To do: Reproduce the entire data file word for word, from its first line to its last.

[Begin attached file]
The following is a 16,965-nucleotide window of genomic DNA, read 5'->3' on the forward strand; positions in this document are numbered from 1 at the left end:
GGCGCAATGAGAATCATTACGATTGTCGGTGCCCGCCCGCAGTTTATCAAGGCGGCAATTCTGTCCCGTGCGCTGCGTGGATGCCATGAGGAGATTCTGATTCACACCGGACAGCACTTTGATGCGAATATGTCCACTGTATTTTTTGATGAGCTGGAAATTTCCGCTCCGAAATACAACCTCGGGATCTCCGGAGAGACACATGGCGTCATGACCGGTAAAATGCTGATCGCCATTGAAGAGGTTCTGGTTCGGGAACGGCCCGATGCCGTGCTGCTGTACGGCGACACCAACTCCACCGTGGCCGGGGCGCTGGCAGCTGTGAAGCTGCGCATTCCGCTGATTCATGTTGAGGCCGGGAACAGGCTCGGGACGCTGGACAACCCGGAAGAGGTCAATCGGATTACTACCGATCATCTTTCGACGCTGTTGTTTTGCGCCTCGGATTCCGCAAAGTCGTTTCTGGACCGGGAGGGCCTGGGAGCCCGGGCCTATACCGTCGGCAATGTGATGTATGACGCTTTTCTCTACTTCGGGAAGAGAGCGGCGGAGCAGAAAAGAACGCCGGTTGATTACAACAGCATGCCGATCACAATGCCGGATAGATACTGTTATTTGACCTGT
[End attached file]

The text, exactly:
The following is a 16,965-nucleotide window of genomic DNA, read 5'->3' on the forward strand; positions in this document are numbered from 1 at the left end:
GGCGCAATGAGAATCATTACGATTGTCGGTGCCCGCCCGCAGTTTATCAAGGCGGCAATTCTGTCCCGTGCGCTGCGTGGATGCCATGAGGAGATTCTGATTCACACCGGACAGCACTTTGATGCGAATATGTCCACTGTATTTTTTGATGAGCTGGAAATTTCCGCTCCGAAATACAACCTCGGGATCTCCGGAGAGACACATGGCGTCATGACCGGTAAAATGCTGATCGCCATTGAAGAGGTTCTGGTTCGGGAACGGCCCGATGCCGTGCTGCTGTACGGCGACACCAACTCCACCGTGGCCGGGGCGCTGGCAGCTGTGAAGCTGCGCATTCCGCTGATTCATGTTGAGGCCGGGAACAGGCTCGGGACGCTGGACAACCCGGAAGAGGTCAATCGGATTACTACCGATCATCTTTCGACGCTGTTGTTTTGCGCCTCGGATTCCGCAAAGTCGTTTCTGGACCGGGAGGGCCTGGGAGCCCGGGCCTATACCGTCGGCAATGTGATGTATGACGCTTTTCTCTACTTCGGGAAGAGAGCGGCGGAGCAGAAAAGAACGCCGGTTGATTACAACAGCATGCCGATCACAATGCCGGATAGATACTGTTATTTGACCTGT